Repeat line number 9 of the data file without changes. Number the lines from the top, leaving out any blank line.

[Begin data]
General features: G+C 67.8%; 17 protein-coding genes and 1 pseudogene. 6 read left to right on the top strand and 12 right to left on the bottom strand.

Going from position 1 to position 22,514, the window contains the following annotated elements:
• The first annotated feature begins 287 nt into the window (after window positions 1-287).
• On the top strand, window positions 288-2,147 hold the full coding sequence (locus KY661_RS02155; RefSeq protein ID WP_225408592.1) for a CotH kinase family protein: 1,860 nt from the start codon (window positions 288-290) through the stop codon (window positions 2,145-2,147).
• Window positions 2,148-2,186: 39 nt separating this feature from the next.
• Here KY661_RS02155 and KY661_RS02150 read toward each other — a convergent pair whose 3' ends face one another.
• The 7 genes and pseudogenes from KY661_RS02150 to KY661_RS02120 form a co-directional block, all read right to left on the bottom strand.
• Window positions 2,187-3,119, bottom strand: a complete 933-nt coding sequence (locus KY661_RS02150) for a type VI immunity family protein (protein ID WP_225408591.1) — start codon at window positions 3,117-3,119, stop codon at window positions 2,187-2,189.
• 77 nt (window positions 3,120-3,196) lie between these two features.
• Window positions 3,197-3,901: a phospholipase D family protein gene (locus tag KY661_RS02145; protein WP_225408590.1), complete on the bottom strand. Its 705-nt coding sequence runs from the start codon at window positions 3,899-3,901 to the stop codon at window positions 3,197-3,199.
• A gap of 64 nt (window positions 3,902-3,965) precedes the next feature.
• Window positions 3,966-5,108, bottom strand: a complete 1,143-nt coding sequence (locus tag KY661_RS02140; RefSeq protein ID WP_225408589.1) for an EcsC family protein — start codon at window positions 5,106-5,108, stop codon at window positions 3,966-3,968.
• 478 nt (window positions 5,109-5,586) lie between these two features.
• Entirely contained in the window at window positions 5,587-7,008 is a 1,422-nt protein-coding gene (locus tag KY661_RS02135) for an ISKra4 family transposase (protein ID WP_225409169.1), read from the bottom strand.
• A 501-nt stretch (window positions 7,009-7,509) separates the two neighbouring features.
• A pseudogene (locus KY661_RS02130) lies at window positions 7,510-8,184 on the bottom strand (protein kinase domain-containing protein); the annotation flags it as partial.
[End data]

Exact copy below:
• 77 nt (window positions 3,120-3,196) lie between these two features.